Walk into a typical high school classroom and you'll see the same story: A few kids will quickly pick up every concept, a few kids will struggle to understand the lesson and many will fall somewhere in between. Historically, all would receive the same lesson plan, no matter what their aptitude and ability. A more modern approach, shaped by growing research on effective learning, requires teachers to adjust how and what they teach according to each students' learning needs, rather than expecting all students to absorb the same curriculum.
While this student-centric approach, called differentiated instruction, isn't new to middle and high school classrooms, it is now being used to prepare students for admissions exams.
What is differentiated instruction and why does it work?
Differentiated instruction is learning through customized lesson plans. Instead of having a single lesson plan for the entire class, a teacher will have multiple plans, targeted to each student's learning needs. Through Kaplan Test Prep's program, these customized plans are developed for each student after they take a practice test at the start of the course and adapt as they progress through the program. This means teens preparing for the SAT or ACT can progress through class in a way that challenges them at their individual ability levels, thanks to data-driven lesson plans.
For example, while all students in a class may learn the same test-taking strategy of picking numbers, high achievers who score well in related areas on their practice exams would practice with advanced algebra equations developed specifically for them. Struggling learners would start with background information and simpler equations. Both sets of students would learn the same strategy effectively, just at their own level. Differentiated instruction also features whole class, small group and individual instruction, so students experience different ways to absorb knowledge and make sense of complex ideas - regardless of differences in ability.
What is blended learning and why is it better for students?
Blended learning refers to the practice of using a mix of instructional methods. Often e-learning (electronic learning) is combined with a traditional classroom experience or tutoring to marry the practicality of online learning with the depth of in-person instruction. Think about how people keep track of the news in this 24-hour cycle: newspaper, Twitter, RSS feeds, Web sites, podcasts, TV. All are great outlets and all offer different levels of insight - a kind of blended learning approach to absorbing the news. In the classroom, this approach provides students with a variety of practical ways to reinforce what they're learning and help them better retain the material.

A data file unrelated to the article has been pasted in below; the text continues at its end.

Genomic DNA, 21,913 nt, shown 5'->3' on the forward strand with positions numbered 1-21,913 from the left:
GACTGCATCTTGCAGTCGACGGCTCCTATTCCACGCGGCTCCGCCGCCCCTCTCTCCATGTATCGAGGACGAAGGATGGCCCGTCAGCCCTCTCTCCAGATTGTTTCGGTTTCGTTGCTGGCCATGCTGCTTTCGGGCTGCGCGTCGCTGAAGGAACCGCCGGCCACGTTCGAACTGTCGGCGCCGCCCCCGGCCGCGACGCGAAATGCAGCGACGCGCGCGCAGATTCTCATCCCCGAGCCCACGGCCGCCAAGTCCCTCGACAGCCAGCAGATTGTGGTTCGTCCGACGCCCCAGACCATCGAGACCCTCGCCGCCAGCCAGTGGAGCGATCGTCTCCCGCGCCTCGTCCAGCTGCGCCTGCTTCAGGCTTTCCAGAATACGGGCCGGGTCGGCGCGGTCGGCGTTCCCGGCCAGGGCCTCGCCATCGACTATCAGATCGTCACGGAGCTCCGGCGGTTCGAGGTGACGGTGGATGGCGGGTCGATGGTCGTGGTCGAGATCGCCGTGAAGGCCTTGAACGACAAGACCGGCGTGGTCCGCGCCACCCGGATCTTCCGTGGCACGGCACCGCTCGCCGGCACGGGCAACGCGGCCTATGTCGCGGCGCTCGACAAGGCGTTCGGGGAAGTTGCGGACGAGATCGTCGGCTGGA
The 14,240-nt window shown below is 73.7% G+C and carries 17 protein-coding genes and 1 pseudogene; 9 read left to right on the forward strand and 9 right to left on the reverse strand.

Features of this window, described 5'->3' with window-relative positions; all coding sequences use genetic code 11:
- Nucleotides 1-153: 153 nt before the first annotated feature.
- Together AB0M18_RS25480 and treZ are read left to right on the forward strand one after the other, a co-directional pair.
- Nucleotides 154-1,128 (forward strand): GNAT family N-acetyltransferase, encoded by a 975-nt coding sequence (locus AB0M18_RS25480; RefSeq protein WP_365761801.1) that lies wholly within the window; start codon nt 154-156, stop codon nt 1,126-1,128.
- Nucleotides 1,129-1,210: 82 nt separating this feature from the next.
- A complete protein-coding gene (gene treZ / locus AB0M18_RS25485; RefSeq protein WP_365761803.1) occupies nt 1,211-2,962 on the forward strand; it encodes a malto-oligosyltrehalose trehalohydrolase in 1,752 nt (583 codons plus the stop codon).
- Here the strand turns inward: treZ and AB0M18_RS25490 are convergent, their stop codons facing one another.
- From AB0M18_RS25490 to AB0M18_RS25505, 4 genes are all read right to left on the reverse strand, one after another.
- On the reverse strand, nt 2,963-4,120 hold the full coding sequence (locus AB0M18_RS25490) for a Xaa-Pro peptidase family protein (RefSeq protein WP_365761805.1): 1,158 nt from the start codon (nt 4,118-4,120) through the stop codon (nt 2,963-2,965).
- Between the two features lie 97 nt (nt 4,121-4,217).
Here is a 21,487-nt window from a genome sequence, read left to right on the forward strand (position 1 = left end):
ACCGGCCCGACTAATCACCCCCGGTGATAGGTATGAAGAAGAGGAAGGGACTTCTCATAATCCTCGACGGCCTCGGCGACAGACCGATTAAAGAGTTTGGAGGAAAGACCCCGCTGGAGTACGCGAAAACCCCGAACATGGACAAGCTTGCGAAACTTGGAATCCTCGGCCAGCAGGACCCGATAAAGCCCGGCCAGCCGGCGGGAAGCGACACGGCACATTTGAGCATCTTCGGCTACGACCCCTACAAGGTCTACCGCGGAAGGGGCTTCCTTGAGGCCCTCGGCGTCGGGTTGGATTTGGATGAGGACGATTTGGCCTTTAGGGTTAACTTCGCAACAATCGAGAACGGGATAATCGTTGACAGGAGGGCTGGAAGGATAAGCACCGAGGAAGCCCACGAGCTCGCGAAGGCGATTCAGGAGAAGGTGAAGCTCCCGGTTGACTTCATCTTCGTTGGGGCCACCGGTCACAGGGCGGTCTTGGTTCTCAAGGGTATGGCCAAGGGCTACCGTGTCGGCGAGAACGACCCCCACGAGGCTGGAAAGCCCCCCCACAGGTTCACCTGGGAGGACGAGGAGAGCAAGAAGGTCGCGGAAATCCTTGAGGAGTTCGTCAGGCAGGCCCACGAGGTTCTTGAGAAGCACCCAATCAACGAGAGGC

Why is this approach to test preparation more effective?
"If students are learning according to their abilities, in ways they like to learn and seeing immediate feedback through technology, they work harder and tend to perform better on tests," says Justin Serrano, senior vice president for Kaplan Test Prep. The company pioneered the test prep industry more than 70 years ago, helping high school students prepare for exams, and its years of experience enhance its ability to customize lesson plans.
"If John Smith, a B-minus student from Rockville, is prepping for the ACT during his junior summer and is struggling with quadratic equations, we can draw on years of data from students with similar profiles to help us fine-tune John's lesson plan to be personalized and effective," says Serrano. From the question types he'll get in his homework, to the level of group-work exercises in the classroom, to the instructive video clips he'll find in his online resources, John will benefit from a customized learning approach that's unique to him and adapts to his progress throughout the course," says Serrano.
Parents of students preparing for college entrance exams may want to consider this: A national survey of college admissions officers identified test scores for the PSAT, SAT or ACT as one of the most important factors they consider when evaluating potential candidates. By enrolling students in a differentiated instruction and blended learning program like those offered by Kaplan Test Prep, you can help your student meet and exceed his or her goals. After all, the only thing standard about your student's test prep should be the test itself.
Courtesy of ARAcontent